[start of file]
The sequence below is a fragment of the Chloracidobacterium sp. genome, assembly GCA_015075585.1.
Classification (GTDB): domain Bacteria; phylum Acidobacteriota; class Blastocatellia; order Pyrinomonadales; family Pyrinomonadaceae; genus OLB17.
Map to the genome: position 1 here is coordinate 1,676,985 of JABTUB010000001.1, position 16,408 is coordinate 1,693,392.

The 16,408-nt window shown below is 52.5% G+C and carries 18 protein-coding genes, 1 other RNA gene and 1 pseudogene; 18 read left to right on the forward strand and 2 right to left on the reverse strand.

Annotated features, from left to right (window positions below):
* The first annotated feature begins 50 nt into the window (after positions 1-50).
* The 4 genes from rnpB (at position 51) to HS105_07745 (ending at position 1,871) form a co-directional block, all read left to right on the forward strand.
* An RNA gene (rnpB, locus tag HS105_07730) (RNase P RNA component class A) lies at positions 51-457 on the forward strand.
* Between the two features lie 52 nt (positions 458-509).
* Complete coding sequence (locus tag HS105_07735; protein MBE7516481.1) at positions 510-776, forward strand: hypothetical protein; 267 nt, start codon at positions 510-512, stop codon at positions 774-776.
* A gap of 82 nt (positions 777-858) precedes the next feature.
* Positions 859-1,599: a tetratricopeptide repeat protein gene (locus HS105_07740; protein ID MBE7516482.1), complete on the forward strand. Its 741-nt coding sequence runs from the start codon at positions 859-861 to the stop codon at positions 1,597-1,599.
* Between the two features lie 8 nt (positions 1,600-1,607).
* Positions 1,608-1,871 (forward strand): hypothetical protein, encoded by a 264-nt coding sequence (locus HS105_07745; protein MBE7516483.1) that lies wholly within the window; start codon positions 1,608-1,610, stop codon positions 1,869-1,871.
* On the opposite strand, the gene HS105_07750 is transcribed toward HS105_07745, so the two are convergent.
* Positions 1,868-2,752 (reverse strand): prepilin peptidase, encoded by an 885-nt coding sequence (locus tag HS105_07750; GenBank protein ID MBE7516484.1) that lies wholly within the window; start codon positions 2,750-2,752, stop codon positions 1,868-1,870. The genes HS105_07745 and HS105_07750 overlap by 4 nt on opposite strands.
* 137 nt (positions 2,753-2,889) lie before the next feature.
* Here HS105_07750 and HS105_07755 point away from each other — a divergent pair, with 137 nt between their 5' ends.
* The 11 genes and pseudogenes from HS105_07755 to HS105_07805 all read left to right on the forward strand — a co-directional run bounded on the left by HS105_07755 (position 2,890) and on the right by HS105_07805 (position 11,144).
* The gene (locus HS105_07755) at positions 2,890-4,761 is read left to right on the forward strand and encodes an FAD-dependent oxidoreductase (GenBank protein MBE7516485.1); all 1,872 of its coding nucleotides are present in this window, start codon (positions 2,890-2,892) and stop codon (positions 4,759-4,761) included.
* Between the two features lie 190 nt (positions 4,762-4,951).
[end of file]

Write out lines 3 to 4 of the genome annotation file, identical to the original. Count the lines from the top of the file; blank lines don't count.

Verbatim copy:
Map to the genome: position 1 here is coordinate 1,676,985 of JABTUB010000001.1, position 16,408 is coordinate 1,693,392.

The 16,408-nt window shown below is 52.5% G+C and carries 18 protein-coding genes, 1 other RNA gene and 1 pseudogene; 18 read left to right on the forward strand and 2 right to left on the reverse strand.